Wednesday, March 31, 2010

Me vs. The Supremes -- Epilogue -- Part II

Following up on the implications my second suit against the Justices of the United States Supreme Court has for the future of judicial tyranny, a little background is necessary to understand "the precise issues presented” by that second suit.

In 2004, I first sued the then-Justices of this Court seeking a declaratory decree that they violated my rights when they repeatedly denied certiorari review of matters I brought before them. I was properly challenging the “discretionary” appellate jurisdiction of the Supreme Court which I claimed the Supreme Court had improperly assumed with the complicity of Congress thereby destroying the rule of law as the Founding Fathers envisioned it. See: The Justicide Brief for an extended analysis of this position.

When those Justices denied certiorari of that first suit without disqualifying themselves from that first suit, I then filed my second suit for damages against seven of the Justices claiming that under 28 U.S.C. § 455 and the fundamental rights secured to me by the Ninth Amendment, those Justices were obligated to disqualify themselves because they were named defendants in that first action and I was entitled to money damages for their failure to follow the law.

Predictably, the District Court dismissed the second suit holding that the doctrine of judicial immunity barred the second suit. That dismissal was affirmed by the United States Court of Appeals for the District of Columbia Circuit. Thus, I then took to the United States Supreme Court one “precise issue”: Whether the judicially-created doctrine of judicial immunity may be extended to erase the fundamental right of a litigant to the protections of Constitutional right of nemo judex parte sua ("no man shall judge his own case") and the Congressionally-created right found at 28 U.S.C. §455 both of which guarantee an impartial tribunal.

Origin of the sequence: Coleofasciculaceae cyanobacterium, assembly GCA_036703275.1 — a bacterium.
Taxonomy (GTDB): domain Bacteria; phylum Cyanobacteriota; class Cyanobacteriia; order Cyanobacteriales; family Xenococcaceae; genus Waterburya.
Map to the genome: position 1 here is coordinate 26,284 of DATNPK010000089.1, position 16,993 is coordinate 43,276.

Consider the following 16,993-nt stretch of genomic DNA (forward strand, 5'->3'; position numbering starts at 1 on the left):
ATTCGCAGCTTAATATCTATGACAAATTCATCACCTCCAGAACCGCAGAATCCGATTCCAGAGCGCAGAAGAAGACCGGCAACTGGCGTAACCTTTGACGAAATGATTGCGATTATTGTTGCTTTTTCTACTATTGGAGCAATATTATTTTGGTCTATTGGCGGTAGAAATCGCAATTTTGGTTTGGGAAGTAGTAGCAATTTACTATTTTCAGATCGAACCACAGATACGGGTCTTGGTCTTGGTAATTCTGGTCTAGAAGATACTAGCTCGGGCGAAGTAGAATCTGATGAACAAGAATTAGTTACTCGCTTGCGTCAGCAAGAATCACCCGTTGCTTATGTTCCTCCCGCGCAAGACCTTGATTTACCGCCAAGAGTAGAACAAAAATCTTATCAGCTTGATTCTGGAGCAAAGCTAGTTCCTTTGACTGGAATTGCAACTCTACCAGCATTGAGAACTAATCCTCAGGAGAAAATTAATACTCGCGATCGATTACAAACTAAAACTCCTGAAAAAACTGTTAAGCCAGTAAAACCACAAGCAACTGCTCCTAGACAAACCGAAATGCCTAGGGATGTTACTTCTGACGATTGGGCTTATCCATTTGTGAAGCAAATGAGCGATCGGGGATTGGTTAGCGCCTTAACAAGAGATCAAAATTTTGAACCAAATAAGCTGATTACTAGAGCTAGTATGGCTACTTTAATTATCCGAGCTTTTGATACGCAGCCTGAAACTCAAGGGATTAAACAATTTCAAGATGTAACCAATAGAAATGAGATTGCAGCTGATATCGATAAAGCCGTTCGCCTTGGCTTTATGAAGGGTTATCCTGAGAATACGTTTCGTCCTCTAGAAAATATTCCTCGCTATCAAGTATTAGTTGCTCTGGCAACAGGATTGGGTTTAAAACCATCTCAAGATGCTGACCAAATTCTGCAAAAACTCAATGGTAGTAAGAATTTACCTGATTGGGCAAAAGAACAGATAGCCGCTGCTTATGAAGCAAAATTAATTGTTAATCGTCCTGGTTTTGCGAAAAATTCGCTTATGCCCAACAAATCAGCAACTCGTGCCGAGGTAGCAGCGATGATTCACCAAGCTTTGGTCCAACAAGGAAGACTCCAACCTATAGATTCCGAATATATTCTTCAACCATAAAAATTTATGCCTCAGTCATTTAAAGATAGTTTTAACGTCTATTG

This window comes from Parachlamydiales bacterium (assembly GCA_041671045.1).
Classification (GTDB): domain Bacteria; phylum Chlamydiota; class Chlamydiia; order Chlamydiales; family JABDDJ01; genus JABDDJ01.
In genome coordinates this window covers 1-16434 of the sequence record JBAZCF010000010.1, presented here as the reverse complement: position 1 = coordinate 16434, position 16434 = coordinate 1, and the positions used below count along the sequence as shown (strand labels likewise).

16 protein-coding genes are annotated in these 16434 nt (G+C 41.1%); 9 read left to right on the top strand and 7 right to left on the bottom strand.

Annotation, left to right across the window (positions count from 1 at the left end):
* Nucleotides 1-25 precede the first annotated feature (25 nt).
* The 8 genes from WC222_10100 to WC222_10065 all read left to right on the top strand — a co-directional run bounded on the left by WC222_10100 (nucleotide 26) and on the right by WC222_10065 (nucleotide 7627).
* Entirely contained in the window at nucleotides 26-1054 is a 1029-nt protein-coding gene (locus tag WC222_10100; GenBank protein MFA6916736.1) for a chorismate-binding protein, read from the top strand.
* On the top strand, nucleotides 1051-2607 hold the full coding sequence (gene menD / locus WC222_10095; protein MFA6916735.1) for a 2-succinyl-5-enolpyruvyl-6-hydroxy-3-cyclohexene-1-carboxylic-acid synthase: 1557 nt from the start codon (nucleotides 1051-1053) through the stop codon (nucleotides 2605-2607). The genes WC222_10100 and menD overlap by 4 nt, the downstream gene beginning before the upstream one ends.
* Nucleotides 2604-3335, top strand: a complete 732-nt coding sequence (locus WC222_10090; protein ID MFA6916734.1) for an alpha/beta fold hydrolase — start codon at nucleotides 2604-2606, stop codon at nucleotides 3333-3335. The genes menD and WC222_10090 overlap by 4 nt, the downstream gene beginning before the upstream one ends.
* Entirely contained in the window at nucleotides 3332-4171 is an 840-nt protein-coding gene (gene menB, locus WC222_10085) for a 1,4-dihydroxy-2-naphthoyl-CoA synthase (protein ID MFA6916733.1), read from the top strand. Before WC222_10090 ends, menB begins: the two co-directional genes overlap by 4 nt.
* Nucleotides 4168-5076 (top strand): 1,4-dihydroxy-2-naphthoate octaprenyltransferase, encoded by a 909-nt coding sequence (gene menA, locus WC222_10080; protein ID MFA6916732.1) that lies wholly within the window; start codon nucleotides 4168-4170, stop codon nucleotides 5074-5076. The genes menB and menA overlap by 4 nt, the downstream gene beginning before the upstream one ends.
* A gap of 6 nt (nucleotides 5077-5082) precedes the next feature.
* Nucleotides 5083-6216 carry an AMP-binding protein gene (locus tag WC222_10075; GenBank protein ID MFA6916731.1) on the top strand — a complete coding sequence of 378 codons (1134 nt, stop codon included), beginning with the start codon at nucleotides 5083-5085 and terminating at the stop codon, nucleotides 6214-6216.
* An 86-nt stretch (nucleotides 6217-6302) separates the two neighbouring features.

Unlike the first case in which the entire Supreme Court ruled, in the second case, seven of the Justices disqualified themselves because they were parties to the second suit. Thus, lacking a quorum, the Court by statute affirmed the Court of Appeals in holding that Justices can break the law and have no personal liability as a result. See: Sibley v. Breyer, Case No.: 07-5009, (D.C. Cir., May 15, 2007), affirmed, ___ U.S. ___ , 128 S.Ct. 514 (2007).

Nice work if you can get it.


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